A century ago, Henry Ford's Model T heralded a new era of transport. Ford's vision was to "democratise the automobile".
He wanted to take the horse off the highways, render an old, unreliable, dirty form of transport obsolete, and make journeys faster, cleaner and easier. He said: "When I'm through, everybody will be able to afford one, and about everybody will have one."
He sold 16 million cars. And in doing so, changed the world.
It is rare for a minister to be able to look across his brief and see that we stand on the brink of another historic transformation. But that is indeed where we find ourselves today, 100 years on from the Model T. We aim again to democratise transport and make vehicles clean. This has profound implications for the future of travel. Technology is changing with the development of driverless and electric cars, and we are also changing as consumers.
Connected and automated vehicles will alter the nature of journeys, making them simpler and safer, while also helping traffic flow more smoothly through our towns and cities. Imagine today's congested roads with far fewer vehicles, yet transporting the same volume of people. And the future is closer than many people think, with driverless car testing already under way in Milton Keynes, Coventry, Bristol and London.
We have to be forward-thinking to anticipate the opportunities and challenges of this new age. An effective partnership of public, private and civic authorities that is willing and eager to be at the forefront of change will achieve this transformation. Important trials are feeding research to identify the key social and behavioural considerations associated with automated vehicles. The Government's Modern Transport Bill will lay the foundations for future policy. We must guarantee too that British workers, with the necessary skills, benefit.
By 2050, we also want to ensure that almost every car and van on our roads is zero emission, reversing decades of pollution. This is not about some high-flown notion of the planet's future in centuries to come, but driven by the need now to make the air we breathe cleaner. We are preparing related infrastructure, with grants for workplace and on-street charging points. We are reducing the cost of electric vehicles to consumers through the plug-in car grant. And we are investing in eight Go Ultra Low cities.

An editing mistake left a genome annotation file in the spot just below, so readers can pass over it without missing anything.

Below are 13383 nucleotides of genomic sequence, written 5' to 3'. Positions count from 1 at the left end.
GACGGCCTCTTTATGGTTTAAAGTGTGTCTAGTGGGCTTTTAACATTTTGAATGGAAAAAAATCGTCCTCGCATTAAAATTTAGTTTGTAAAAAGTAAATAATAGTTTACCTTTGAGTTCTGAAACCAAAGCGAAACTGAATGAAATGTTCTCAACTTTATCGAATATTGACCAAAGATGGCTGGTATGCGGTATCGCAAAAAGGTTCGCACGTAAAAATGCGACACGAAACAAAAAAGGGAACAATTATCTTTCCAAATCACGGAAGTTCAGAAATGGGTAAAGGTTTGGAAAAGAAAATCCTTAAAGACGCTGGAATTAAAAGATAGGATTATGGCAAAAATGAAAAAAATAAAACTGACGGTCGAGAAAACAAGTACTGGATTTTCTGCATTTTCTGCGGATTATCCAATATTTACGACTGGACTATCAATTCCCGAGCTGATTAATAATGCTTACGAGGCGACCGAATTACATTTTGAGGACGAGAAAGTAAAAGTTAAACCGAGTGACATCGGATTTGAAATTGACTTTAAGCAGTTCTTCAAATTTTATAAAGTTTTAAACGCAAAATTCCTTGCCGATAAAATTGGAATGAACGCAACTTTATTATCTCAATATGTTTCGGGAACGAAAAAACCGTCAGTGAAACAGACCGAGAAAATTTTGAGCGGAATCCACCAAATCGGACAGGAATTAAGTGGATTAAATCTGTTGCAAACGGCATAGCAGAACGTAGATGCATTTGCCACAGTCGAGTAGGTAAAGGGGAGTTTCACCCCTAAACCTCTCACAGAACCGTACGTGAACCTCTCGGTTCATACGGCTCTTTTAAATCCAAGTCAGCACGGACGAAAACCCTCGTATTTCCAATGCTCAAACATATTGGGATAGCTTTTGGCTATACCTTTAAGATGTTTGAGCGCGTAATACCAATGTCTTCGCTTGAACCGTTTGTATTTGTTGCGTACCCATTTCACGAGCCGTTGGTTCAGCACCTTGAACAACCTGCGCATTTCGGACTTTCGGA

Change is happening. London Fire Brigade has replaced all its cars with electric BMW i3s. By next year, Microsoft UK aims to make one-fifth of its entire fleet electric. Sales of cars eligible for the plug-in grant have soared by almost a third this year.
But there is a third great opportunity, perhaps the most significant of all. As we introduce new technologies and invest in road infrastructure, we have a chance to reconsider the aesthetics of what we build. In the post-war years, the pressure of developing our trunk road network to meet the rapid rise in the number of cars left the principles of good design largely ignored. We came to accept – wrongly, of course – that roads and motorways must be necessarily ugly. The result was infrastructure which forged a fatal disconnect between society and the environment.
Now we have a first chance to improve the aesthetic of what we build for the common good. Just consider what's happened at railway stations like St Pancras, King's Cross and Manchester Victoria. After decades in which we allowed design to become substandard, soul-sapping and drab, we've rediscovered that station architecture can lift and delight the senses.
Similarly, Victorian railway infrastructure is loved in a way that modern motorways are not because structures were built according to time-honoured architectural principles, and often worked in harmony with the natural environment. It's time we applied these lessons and brought fresh thinking to road design too. Ours can be a new age of elegance.
From motorways and bypasses to service stations and bus terminals, road architecture need not be miserable and alienating. As new infrastructure is developed, it will be the duty of government to ensure it is as sympathetic to the landscape in which it stands as it can be. Indeed, I have already begun to put in place changes to help us achieve that objective. The success of all we do should be measured by the wellbeing of those who are affected.
Smarter and greener transportation is going to transform the way we travel and ultimately the way we live. The opportunities are extraordinary. And one century on from the Model T, Henry Ford would surely be enthused, excited and enthralled by the prospects.
Reference: Transport Times October 2016 Issue